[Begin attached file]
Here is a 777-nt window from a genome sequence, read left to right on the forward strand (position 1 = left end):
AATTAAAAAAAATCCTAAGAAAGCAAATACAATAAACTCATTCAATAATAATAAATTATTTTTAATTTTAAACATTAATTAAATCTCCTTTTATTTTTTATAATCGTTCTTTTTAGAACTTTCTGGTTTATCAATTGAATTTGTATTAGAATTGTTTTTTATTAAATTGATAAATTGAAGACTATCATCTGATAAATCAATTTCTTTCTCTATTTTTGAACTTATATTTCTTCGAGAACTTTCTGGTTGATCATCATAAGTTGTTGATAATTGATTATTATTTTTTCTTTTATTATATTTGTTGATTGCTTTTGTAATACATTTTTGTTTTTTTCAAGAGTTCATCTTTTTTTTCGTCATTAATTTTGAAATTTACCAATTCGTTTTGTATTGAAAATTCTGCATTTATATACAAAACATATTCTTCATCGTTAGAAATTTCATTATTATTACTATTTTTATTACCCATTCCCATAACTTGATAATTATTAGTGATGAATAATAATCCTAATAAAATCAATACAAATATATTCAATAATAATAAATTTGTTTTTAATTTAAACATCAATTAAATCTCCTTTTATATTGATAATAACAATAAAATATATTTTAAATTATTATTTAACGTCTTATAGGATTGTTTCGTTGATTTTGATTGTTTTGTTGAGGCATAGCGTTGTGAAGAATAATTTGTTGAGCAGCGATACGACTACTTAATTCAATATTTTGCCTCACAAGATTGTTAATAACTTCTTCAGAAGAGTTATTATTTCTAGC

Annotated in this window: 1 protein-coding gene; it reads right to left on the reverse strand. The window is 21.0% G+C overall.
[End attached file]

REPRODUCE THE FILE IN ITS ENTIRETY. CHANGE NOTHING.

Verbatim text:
Here is a 777-nt window from a genome sequence, read left to right on the forward strand (position 1 = left end):
AATTAAAAAAAATCCTAAGAAAGCAAATACAATAAACTCATTCAATAATAATAAATTATTTTTAATTTTAAACATTAATTAAATCTCCTTTTATTTTTTATAATCGTTCTTTTTAGAACTTTCTGGTTTATCAATTGAATTTGTATTAGAATTGTTTTTTATTAAATTGATAAATTGAAGACTATCATCTGATAAATCAATTTCTTTCTCTATTTTTGAACTTATATTTCTTCGAGAACTTTCTGGTTGATCATCATAAGTTGTTGATAATTGATTATTATTTTTTCTTTTATTATATTTGTTGATTGCTTTTGTAATACATTTTTGTTTTTTTCAAGAGTTCATCTTTTTTTTCGTCATTAATTTTGAAATTTACCAATTCGTTTTGTATTGAAAATTCTGCATTTATATACAAAACATATTCTTCATCGTTAGAAATTTCATTATTATTACTATTTTTATTACCCATTCCCATAACTTGATAATTATTAGTGATGAATAATAATCCTAATAAAATCAATACAAATATATTCAATAATAATAAATTTGTTTTTAATTTAAACATCAATTAAATCTCCTTTTATATTGATAATAACAATAAAATATATTTTAAATTATTATTTAACGTCTTATAGGATTGTTTCGTTGATTTTGATTGTTTTGTTGAGGCATAGCGTTGTGAAGAATAATTTGTTGAGCAGCGATACGACTACTTAATTCAATATTTTGCCTCACAAGATTGTTAATAACTTCTTCAGAAGAGTTATTATTTCTAGC

Annotated in this window: 1 protein-coding gene; it reads right to left on the reverse strand. The window is 21.0% G+C overall.